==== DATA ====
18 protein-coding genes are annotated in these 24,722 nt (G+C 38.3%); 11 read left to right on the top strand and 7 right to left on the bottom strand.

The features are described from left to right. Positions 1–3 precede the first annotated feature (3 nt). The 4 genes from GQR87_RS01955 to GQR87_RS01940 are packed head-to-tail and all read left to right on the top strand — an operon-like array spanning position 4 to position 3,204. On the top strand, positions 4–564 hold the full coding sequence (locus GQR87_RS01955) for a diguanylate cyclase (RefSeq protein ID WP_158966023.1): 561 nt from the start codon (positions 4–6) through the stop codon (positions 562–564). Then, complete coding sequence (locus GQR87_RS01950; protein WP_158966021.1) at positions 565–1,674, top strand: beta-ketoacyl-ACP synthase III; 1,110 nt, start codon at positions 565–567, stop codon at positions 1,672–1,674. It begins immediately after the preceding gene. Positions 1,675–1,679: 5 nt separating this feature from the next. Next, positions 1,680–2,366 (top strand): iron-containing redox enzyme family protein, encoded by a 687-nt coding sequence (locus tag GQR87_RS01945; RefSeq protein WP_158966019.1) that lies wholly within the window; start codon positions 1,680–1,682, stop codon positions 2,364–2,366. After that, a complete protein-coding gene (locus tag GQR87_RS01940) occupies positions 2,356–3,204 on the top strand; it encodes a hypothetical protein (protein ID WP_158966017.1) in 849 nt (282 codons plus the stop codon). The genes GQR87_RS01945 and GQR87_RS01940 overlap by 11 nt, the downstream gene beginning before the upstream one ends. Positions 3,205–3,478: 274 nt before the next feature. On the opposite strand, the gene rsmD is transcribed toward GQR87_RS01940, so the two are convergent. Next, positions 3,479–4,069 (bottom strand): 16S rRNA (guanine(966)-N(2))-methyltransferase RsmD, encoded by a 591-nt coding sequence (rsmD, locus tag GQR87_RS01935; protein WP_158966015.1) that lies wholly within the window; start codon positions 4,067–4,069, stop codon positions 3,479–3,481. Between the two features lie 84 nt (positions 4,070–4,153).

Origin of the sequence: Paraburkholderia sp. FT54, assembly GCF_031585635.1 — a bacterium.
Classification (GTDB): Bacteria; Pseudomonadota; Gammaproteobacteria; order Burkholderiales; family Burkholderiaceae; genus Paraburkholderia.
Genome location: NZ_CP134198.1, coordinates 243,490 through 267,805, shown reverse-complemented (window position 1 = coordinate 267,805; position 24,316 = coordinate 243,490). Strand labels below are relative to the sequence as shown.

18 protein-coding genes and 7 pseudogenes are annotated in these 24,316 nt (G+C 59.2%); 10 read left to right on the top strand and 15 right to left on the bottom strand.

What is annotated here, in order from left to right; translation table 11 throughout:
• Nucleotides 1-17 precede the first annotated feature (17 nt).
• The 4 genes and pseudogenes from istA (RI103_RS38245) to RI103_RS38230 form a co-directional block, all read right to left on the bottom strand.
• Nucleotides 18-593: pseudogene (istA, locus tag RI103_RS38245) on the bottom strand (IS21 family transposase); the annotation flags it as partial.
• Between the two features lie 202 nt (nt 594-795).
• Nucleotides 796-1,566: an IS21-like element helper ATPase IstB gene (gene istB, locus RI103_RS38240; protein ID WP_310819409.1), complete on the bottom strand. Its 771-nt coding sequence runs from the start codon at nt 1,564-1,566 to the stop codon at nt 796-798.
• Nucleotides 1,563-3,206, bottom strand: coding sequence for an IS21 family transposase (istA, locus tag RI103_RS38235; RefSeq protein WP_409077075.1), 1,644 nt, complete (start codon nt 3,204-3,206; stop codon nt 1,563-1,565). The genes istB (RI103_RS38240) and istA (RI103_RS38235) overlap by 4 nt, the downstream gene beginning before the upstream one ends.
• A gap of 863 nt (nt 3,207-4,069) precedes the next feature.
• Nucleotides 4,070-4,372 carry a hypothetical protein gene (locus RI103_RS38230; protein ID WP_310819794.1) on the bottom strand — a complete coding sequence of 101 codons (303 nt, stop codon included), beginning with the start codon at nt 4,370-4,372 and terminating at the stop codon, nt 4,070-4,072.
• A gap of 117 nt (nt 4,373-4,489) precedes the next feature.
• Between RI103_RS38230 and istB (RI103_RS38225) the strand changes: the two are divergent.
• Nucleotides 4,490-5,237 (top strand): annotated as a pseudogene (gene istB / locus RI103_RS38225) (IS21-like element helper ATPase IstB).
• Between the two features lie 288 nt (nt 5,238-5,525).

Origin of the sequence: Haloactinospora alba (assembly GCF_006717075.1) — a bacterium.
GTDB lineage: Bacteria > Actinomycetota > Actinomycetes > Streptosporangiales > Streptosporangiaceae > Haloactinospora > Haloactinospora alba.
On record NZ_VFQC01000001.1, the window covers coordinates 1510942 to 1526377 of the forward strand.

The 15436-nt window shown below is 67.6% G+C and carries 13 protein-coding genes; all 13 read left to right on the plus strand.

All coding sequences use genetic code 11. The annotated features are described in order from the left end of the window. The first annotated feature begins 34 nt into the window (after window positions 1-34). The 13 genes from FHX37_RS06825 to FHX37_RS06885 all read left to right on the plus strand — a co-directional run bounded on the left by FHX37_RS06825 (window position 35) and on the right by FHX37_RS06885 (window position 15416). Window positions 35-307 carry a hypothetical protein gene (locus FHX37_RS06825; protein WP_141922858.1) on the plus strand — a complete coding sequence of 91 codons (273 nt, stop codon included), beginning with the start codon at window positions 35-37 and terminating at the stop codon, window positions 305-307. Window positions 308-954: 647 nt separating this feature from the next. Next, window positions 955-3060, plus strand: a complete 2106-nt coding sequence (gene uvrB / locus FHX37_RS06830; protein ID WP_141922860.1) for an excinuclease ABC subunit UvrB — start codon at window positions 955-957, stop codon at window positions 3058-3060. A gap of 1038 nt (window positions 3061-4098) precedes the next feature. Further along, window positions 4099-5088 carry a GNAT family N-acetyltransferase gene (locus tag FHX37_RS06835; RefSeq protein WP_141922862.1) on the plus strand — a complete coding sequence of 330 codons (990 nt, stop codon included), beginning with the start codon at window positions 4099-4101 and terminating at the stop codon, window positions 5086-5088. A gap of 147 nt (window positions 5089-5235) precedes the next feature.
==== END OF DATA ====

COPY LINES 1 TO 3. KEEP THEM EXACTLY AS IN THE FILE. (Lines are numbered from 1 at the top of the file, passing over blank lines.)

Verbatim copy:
18 protein-coding genes are annotated in these 24,722 nt (G+C 38.3%); 11 read left to right on the top strand and 7 right to left on the bottom strand.

The features are described from left to right. Positions 1–3 precede the first annotated feature (3 nt). The 4 genes from GQR87_RS01955 to GQR87_RS01940 are packed head-to-tail and all read left to right on the top strand — an operon-like array spanning position 4 to position 3,204. On the top strand, positions 4–564 hold the full coding sequence (locus GQR87_RS01955) for a diguanylate cyclase (RefSeq protein ID WP_158966023.1): 561 nt from the start codon (positions 4–6) through the stop codon (positions 562–564). Then, complete coding sequence (locus GQR87_RS01950; protein WP_158966021.1) at positions 565–1,674, top strand: beta-ketoacyl-ACP synthase III; 1,110 nt, start codon at positions 565–567, stop codon at positions 1,672–1,674. It begins immediately after the preceding gene. Positions 1,675–1,679: 5 nt separating this feature from the next. Next, positions 1,680–2,366 (top strand): iron-containing redox enzyme family protein, encoded by a 687-nt coding sequence (locus tag GQR87_RS01945; RefSeq protein WP_158966019.1) that lies wholly within the window; start codon positions 1,680–1,682, stop codon positions 2,364–2,366. After that, a complete protein-coding gene (locus tag GQR87_RS01940) occupies positions 2,356–3,204 on the top strand; it encodes a hypothetical protein (protein ID WP_158966017.1) in 849 nt (282 codons plus the stop codon). The genes GQR87_RS01945 and GQR87_RS01940 overlap by 11 nt, the downstream gene beginning before the upstream one ends. Positions 3,205–3,478: 274 nt before the next feature. On the opposite strand, the gene rsmD is transcribed toward GQR87_RS01940, so the two are convergent. Next, positions 3,479–4,069 (bottom strand): 16S rRNA (guanine(966)-N(2))-methyltransferase RsmD, encoded by a 591-nt coding sequence (rsmD, locus tag GQR87_RS01935; protein WP_158966015.1) that lies wholly within the window; start codon positions 4,067–4,069, stop codon positions 3,479–3,481. Between the two features lie 84 nt (positions 4,070–4,153).

Origin of the sequence: Paraburkholderia sp. FT54, assembly GCF_031585635.1 — a bacterium.